Sequester – the latest scene in our federally sponsored passion play over budget issues that is becoming the norm. Maybe it’s finally time to look inward and empower Main Street to lead our sustainable recovery.
Obviously, the country’s issues didn’t occur overnight and one idea will not solve them. However, with each stalemate, local municipalities are left searching for ways to manage through shortcomings at the federal and state levels.
The usual local recourse is re-doubling traditional economic development. Continue to sweeten offers for manufacturing or major retail partners, create TIF districts, etc. Some communities have seen value in revitalizing downtown districts through the National Trust for Historic Preservation’s Main Street Approach.
Local business is the ultimate community stakeholder, yet we often pass it by and take it for granted. In mid-2012, Realtor Magazine showed results of the impact that small business has on creating revenue for local communities.
Excitement in 2012 over bi-partisan federal passage of the JOBS Act (Jumpstart Our Business Startups) held promise for the concept of “Locavesting” in Main Street. It has been dulled by the lack of urgency on drafting rules for executing the legislation.
Previously, I’ve covered the need to move small business support from “Hallmark holiday” status. Even reaching levels advocated by Main Street supporters – that is directing 10% of your spending to local business – would be a big step.
Some are beginning to think creatively. Bayonne, NJ – following enactment of a similar effort in Marlboro, NJ – has recently proposed tying property tax rebates to local small business spending.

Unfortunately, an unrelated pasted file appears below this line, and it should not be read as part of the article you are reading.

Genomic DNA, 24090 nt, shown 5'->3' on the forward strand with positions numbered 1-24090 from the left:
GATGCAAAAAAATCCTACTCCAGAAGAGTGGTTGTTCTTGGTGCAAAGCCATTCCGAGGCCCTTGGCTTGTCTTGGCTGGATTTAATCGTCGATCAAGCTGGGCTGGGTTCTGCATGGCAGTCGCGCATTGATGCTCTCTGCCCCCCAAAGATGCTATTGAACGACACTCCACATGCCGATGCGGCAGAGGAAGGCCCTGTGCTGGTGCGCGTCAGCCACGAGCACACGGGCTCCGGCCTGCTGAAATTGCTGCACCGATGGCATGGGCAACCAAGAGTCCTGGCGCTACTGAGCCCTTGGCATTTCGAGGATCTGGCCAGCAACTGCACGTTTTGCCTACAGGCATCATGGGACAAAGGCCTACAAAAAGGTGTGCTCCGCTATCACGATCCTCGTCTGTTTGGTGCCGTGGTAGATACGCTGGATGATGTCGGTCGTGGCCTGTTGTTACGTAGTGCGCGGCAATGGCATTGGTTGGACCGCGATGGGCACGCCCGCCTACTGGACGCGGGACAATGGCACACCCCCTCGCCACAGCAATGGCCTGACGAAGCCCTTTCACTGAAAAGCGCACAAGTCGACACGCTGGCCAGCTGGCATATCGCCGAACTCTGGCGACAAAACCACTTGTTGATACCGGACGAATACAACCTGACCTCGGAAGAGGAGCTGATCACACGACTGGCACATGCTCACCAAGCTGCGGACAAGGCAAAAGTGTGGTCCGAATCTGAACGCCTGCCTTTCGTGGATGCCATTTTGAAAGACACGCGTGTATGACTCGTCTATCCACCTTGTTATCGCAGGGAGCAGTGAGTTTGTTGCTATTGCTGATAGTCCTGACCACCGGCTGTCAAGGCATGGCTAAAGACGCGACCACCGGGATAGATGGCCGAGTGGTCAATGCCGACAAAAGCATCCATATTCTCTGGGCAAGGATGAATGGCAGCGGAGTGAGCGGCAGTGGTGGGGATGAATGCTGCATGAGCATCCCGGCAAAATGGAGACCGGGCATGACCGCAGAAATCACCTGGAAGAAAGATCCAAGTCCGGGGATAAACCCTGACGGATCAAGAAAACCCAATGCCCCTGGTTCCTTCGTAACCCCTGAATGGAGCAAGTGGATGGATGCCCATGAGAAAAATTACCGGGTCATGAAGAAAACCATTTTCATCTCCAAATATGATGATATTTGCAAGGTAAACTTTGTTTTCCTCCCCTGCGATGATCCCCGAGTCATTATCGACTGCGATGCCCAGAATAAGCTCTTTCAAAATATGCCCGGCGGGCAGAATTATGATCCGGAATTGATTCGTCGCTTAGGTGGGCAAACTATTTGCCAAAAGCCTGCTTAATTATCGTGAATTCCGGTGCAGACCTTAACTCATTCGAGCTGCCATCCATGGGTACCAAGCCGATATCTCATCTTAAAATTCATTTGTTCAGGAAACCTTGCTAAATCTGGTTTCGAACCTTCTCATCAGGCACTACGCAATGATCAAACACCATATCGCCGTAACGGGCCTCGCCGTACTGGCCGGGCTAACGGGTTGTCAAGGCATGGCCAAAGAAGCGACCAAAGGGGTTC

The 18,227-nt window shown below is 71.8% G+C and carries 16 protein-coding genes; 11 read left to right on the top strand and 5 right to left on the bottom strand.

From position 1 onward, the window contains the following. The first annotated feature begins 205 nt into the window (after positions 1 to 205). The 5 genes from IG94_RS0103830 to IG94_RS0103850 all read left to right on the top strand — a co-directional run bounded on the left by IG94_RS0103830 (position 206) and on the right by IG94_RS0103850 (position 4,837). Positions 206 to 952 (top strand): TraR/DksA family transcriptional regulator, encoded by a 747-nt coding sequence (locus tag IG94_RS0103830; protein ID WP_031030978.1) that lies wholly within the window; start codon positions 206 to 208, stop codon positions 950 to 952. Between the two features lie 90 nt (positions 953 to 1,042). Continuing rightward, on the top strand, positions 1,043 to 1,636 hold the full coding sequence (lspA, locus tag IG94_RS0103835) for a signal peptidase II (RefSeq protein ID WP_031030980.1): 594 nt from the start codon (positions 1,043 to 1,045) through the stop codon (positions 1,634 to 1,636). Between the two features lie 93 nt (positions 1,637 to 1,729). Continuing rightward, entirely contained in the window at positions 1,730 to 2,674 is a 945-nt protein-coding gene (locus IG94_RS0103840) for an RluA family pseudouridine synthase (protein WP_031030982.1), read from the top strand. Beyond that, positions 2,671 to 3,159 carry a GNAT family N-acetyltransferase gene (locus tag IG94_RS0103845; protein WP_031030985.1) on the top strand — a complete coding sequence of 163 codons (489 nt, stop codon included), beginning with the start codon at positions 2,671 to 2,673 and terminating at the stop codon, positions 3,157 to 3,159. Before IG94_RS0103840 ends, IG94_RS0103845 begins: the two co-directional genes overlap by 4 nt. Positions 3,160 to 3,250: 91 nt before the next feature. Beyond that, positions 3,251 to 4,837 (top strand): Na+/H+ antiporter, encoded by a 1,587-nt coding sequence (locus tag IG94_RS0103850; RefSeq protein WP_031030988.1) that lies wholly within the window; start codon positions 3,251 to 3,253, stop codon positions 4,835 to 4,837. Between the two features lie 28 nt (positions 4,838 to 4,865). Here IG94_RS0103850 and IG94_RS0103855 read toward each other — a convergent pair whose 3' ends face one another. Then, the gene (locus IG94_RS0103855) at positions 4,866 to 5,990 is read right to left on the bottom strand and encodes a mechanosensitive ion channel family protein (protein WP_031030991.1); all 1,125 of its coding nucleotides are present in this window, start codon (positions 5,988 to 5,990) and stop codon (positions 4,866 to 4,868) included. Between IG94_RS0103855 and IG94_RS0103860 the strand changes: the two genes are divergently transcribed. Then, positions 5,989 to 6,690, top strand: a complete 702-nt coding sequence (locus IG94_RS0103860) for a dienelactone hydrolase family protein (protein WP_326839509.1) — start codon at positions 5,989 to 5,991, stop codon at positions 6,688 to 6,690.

Every community has assets in its toolbox. Local small business incubators – some sponsored by local governments, educational institutions and chambers of commerce – are another way to promote local re-investment.
One of my friends has been active politically for many years both locally and nationally. I asked them why they never took up the opportunity to head to Washington, DC when the chance presented itself. They said they have always known that you get more done on your street than on a highway.
It’s time to think big by thinking small. Let’s recruit within our communities for development like we do outside opportunities. What are your thoughts? Please leave your comments.
Glenn Kass and Catch Driver Marketing thinks small is the new big. Learn more at www.catchdriver.com. You can also “like” www.facebook.com/catchdrivermarketing, “follow” www.twitter.com/CatchDriverMktg or “watch” www.youtube.com/catchdrivermarketing.